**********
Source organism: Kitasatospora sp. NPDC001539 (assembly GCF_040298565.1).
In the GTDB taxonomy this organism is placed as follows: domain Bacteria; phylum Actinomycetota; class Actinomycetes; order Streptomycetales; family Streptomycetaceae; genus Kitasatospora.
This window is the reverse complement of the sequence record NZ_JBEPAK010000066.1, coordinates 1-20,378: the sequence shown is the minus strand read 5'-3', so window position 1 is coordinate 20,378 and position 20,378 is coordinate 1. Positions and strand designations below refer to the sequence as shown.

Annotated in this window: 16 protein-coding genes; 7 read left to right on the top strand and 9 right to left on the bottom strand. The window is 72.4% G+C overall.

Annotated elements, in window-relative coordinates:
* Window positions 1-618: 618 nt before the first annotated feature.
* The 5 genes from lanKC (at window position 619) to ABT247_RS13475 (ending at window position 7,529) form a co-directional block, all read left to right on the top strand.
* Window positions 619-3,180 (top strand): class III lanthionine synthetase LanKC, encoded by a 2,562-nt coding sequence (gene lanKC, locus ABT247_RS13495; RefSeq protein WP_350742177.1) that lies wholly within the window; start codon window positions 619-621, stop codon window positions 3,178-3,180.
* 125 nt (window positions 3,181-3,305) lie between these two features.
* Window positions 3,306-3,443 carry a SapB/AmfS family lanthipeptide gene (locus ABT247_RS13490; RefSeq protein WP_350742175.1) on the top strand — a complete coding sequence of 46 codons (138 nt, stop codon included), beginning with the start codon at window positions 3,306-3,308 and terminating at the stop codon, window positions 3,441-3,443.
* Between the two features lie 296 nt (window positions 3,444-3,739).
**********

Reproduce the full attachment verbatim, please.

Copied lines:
Source organism: Kitasatospora sp. NPDC001539 (assembly GCF_040298565.1).
In the GTDB taxonomy this organism is placed as follows: domain Bacteria; phylum Actinomycetota; class Actinomycetes; order Streptomycetales; family Streptomycetaceae; genus Kitasatospora.
This window is the reverse complement of the sequence record NZ_JBEPAK010000066.1, coordinates 1-20,378: the sequence shown is the minus strand read 5'-3', so window position 1 is coordinate 20,378 and position 20,378 is coordinate 1. Positions and strand designations below refer to the sequence as shown.

Annotated in this window: 16 protein-coding genes; 7 read left to right on the top strand and 9 right to left on the bottom strand. The window is 72.4% G+C overall.

Annotated elements, in window-relative coordinates:
* Window positions 1-618: 618 nt before the first annotated feature.
* The 5 genes from lanKC (at window position 619) to ABT247_RS13475 (ending at window position 7,529) form a co-directional block, all read left to right on the top strand.
* Window positions 619-3,180 (top strand): class III lanthionine synthetase LanKC, encoded by a 2,562-nt coding sequence (gene lanKC, locus ABT247_RS13495; RefSeq protein WP_350742177.1) that lies wholly within the window; start codon window positions 619-621, stop codon window positions 3,178-3,180.
* 125 nt (window positions 3,181-3,305) lie between these two features.
* Window positions 3,306-3,443 carry a SapB/AmfS family lanthipeptide gene (locus ABT247_RS13490; RefSeq protein WP_350742175.1) on the top strand — a complete coding sequence of 46 codons (138 nt, stop codon included), beginning with the start codon at window positions 3,306-3,308 and terminating at the stop codon, window positions 3,441-3,443.
* Between the two features lie 296 nt (window positions 3,444-3,739).